STEVE CHIOTAKIS: Global markets are much lower today -- again. And in Italy the cost to borrow money has shot up today. Italy's one of the largest economies in Europe. And unlike other debt-laden countries before it, that has global investors a lot more worried about what will happen to the broader economy.
John Wyse is an economist with the European School of Economics in Rome, and he's with us now. Hi John.
JOHN WYSE: How are you doing?
CHIOTAKIS: I'm doing well. We've obviously been hearing a lot about Greece and Portugal and Spain and all these other countries. How did Italy become the issue now?
WYSE: For a while, Italians used to think that they were out of the woods in terms of the crisis. They got assurances from the government in terms that they were not going to be facing a like situation that we're seeing in Greece. But right now, this has been changing the last couple of days as the result of the tumble that the market took. And as a result of the extreme or some of the measures that the government has proposed.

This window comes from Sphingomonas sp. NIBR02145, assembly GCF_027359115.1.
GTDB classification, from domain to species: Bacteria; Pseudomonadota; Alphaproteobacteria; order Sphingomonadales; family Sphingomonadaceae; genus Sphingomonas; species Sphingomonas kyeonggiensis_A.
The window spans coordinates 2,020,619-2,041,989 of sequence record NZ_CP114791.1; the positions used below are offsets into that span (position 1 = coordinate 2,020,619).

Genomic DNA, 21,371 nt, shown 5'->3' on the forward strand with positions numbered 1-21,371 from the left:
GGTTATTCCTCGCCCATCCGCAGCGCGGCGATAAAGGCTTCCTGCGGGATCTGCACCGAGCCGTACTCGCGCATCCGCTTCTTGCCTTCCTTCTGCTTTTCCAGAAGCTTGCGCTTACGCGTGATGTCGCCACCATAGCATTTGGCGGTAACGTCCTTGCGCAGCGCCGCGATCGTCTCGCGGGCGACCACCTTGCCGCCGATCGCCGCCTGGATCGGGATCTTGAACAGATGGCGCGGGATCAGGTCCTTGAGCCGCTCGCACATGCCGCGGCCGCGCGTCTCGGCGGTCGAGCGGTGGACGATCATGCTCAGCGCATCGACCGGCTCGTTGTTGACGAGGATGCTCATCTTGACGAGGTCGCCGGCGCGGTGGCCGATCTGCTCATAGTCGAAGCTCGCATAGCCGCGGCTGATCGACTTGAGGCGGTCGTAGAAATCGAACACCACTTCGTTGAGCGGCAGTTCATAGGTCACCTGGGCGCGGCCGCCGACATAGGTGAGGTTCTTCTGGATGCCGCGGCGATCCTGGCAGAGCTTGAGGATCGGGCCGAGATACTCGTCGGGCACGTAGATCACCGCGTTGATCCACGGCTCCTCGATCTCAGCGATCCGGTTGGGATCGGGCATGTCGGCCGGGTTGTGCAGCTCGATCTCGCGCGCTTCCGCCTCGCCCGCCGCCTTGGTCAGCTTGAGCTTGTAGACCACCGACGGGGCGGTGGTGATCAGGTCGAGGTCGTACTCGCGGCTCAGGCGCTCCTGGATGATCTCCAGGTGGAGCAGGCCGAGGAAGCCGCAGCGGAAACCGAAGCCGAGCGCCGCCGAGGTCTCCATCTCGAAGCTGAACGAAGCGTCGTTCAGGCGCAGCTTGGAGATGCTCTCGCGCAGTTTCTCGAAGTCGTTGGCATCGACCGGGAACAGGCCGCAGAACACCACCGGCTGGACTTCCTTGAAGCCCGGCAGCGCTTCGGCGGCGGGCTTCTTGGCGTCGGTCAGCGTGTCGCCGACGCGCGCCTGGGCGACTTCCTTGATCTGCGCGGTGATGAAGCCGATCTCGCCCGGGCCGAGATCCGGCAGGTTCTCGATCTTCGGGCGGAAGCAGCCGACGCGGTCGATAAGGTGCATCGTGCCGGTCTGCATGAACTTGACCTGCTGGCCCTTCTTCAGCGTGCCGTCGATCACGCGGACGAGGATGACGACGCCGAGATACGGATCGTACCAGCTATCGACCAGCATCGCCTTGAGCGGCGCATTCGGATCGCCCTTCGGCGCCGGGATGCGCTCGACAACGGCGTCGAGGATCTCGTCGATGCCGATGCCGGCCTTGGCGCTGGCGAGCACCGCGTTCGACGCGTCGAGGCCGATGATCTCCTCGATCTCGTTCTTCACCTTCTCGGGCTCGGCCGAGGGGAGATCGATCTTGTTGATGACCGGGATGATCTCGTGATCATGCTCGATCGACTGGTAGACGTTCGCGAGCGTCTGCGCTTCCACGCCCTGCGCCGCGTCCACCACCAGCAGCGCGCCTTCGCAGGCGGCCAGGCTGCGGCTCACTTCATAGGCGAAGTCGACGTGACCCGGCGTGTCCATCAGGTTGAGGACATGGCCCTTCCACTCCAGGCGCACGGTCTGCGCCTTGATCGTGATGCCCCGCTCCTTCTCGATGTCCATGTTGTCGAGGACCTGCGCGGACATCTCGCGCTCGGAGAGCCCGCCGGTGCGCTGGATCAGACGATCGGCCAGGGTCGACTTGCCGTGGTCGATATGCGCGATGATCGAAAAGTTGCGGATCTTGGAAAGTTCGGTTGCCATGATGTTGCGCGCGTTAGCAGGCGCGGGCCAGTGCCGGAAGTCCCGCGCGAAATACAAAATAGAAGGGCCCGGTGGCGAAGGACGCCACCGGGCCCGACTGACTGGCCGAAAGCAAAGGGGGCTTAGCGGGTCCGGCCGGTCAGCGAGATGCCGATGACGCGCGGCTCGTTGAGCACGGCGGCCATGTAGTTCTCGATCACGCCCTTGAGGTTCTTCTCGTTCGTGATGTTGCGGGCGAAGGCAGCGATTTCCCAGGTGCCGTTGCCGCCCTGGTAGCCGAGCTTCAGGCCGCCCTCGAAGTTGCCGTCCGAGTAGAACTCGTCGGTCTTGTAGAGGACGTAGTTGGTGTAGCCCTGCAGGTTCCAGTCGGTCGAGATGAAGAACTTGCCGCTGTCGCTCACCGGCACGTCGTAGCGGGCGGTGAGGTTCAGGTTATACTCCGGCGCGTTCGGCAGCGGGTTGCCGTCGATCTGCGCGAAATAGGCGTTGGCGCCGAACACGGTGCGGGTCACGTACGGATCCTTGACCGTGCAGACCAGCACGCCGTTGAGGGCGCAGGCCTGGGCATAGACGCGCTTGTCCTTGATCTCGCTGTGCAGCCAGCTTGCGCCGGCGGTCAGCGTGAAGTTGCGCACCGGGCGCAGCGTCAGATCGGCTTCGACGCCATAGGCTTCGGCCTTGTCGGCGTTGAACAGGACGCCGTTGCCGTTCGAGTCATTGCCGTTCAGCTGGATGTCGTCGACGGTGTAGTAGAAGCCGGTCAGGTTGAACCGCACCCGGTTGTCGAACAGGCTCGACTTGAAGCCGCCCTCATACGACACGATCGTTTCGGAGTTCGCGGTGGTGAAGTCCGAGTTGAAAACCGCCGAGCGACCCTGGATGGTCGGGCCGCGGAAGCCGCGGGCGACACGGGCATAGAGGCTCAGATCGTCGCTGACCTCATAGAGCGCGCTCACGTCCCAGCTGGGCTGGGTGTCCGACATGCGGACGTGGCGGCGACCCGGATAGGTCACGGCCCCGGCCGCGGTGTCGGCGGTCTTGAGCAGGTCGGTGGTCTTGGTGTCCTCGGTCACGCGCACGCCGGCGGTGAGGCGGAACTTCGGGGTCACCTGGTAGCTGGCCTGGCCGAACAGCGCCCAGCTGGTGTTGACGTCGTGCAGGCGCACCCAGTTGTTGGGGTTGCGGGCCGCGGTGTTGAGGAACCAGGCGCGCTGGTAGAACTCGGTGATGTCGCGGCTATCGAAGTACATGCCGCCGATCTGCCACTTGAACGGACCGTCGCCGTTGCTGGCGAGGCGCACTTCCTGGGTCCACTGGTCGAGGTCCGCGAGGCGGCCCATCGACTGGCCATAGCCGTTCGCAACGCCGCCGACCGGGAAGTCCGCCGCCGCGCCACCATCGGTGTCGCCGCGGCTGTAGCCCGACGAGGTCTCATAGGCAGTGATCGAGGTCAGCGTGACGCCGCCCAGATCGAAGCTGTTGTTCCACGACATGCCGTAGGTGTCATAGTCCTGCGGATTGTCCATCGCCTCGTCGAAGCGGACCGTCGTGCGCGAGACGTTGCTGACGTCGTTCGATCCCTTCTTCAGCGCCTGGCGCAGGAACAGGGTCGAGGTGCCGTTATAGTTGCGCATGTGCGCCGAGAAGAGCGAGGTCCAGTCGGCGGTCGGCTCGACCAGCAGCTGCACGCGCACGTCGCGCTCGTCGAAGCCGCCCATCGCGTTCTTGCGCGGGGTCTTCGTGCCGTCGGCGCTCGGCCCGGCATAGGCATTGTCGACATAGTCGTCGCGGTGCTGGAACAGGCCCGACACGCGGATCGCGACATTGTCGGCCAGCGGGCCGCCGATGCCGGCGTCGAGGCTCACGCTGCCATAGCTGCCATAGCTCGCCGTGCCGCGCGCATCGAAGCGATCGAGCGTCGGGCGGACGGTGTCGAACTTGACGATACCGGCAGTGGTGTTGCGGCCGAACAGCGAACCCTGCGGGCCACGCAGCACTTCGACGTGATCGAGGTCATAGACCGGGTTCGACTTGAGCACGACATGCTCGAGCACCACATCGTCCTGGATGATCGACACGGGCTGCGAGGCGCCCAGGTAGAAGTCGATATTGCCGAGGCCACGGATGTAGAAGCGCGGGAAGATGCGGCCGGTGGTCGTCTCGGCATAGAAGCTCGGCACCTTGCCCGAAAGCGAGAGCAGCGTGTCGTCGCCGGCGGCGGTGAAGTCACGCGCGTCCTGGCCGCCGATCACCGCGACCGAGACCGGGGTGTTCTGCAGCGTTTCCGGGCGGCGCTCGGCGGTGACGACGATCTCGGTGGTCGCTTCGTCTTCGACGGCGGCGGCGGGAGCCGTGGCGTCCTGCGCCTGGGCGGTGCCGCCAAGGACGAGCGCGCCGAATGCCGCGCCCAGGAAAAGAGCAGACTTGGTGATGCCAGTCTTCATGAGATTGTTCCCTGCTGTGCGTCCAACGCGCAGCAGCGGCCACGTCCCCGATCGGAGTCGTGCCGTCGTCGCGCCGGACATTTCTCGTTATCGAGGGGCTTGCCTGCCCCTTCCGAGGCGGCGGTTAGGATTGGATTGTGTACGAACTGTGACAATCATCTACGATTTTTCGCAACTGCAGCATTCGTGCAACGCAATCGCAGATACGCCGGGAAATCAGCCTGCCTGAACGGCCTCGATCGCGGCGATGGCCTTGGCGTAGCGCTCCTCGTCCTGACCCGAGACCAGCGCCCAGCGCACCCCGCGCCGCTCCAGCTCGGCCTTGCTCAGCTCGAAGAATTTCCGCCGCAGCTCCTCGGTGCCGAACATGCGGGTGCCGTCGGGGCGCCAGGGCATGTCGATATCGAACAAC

CHIOTAKIS: We've heard a lot about "too big to fail." Could Italy be too big to save? It's the third largest economy in the Euro zone, right?
WYSE: Yeah, that's correct. That's the other thing that Italians feel that maybe since they are one of the founders of the European community and they're one of the largest countries -- failure of Italy would mean the failure of the whole European currency and the whole European monetary system. But the main not so much how Italy would get out, but how would Italy face a situation where by the interest rates would go up and the gap between the Italian borsa and the German boerse would get wider. And if that was the case, to what extent can Italy endure it, right? I think that would be more the concern before Italy getting out of the Euro.
CHIOTAKIS: John Wyse, an economist at the European School of Economics in Rome. John, thank you.
WYSE: OK, I appreciate your call.